This is also true of the work of Sarah Sze. My first encounter with it occurred over 20 years ago. It was 2001. I was a curatorial assistant at the Dallas Museum of Art, in San Francisco installing at the Legion of Honor, a Henry Moore retrospective I had helped DMA curator Dorothy Kosinski organize. In a break from installing, I ventured downtown to SFMOMA where I encountered Sze’s Things Fall Apart (2001), a temporary work of art the museum had commissioned, which they later made permanent. It was as unlike a sculpture by Henry Moore as one could imagine. It enjoyed a pride of place of sorts, not standing solidly on the ground floor like a monumental Moore or floating ethereally from the ceiling like some grand Alexander Calder mobile, but cascading down several levels of the grand staircase. Its materials—a wild mélange of commonplace objects including parts of a car body, lamps, and strips of plastic and wood—were dispersed over two floors of stairwell landings and cantilevered out into the atrium, connected by taut strings, wires, and looping metal ribbons. The experience was at once grand in its engagement with the stairwell and atrium and intimate in the intricacy of details; mechanistic like an exploded diagram of another dimension yet organic in its dispersion; monumental in scope yet understated in its expression of scale. The fact that one could not understand the work in its entirety at a single glance, or even physically access all of it, but only glean information as one moved through the space and encountered it from different vantage points, only added to its mystery and dynamism. The work itself also seemed to be about time, evoking the slipstream vortex we sometimes experience in deja vú or premonitions, when it seems past and future connect in the present.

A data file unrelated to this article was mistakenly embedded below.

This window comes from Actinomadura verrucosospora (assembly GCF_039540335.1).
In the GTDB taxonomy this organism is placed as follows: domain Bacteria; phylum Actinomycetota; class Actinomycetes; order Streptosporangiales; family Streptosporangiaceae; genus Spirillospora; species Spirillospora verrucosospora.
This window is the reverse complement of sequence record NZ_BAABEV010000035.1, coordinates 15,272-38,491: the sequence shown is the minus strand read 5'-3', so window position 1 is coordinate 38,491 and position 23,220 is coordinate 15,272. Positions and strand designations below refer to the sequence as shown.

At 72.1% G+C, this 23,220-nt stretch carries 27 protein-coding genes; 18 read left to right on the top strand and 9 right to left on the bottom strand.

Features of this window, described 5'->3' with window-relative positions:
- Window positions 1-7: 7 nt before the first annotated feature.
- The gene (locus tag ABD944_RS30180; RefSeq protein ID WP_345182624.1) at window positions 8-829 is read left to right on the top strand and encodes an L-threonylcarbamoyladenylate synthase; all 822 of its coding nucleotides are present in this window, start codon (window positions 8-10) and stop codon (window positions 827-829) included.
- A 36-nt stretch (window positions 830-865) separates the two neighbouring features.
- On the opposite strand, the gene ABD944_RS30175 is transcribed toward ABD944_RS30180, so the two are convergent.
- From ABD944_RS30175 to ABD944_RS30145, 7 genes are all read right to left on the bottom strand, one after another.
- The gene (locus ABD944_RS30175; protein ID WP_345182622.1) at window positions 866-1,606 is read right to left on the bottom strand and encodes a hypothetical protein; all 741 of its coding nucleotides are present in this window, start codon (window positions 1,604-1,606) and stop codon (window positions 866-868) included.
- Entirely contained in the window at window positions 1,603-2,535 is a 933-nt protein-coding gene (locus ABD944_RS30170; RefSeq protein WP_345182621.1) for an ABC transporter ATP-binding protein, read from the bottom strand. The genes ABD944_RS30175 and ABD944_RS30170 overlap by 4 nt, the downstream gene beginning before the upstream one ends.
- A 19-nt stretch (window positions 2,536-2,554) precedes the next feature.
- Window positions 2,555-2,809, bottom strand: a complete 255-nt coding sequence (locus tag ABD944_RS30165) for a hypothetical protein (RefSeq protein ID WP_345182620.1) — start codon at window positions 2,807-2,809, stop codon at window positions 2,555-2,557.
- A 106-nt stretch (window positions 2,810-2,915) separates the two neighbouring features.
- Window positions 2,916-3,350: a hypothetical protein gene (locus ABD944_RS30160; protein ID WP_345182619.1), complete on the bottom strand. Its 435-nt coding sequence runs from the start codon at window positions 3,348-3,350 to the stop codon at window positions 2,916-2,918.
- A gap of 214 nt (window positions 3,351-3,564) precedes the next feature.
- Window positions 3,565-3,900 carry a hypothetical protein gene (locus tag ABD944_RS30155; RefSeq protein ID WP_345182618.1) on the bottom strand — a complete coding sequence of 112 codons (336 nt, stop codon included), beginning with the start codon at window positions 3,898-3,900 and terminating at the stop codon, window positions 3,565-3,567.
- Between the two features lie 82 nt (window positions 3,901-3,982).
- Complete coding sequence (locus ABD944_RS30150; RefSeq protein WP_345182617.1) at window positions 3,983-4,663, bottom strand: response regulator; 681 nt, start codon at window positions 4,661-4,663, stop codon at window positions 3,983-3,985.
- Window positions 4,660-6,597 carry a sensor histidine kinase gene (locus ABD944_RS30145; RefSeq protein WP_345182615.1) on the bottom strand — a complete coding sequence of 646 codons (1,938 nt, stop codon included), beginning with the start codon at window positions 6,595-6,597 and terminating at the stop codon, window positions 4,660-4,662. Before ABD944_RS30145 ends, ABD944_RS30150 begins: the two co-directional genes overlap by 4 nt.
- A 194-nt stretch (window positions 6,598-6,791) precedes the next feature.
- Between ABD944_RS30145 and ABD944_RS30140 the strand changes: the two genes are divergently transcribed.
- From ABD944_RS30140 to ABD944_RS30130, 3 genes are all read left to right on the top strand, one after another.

Fast forward to 2016. Sze has exhibited widely, been named a MacArthur Foundation Fellow (2003), and represented the United States at the Venice Biennale (2013), and I’ve been curator at the Nasher for 13 years, when the Nasher and University of North Texas invite the artist to lecture at both institutions in 2016. I learn then that she communicates as cogently, expansively, and poetically in person as in her work. We have a conversation about possibly working together on an exhibition at the Nasher. Past and future converge in the present. Time passes. I meet the artist in New York at the Museum of Modern Art where one of her installations from Venice, Triple Point (Pendulum) (2013) is now in the collection and on view. We discuss ideas, consult calendars, and target dates for a presentation. Then, the COVID pandemic—a real-life experiment in warping time— reshapes everyone’s schedules and compels us to recognize how much we exchange direct experience for glimpses of the real world through our internet-enabled devices.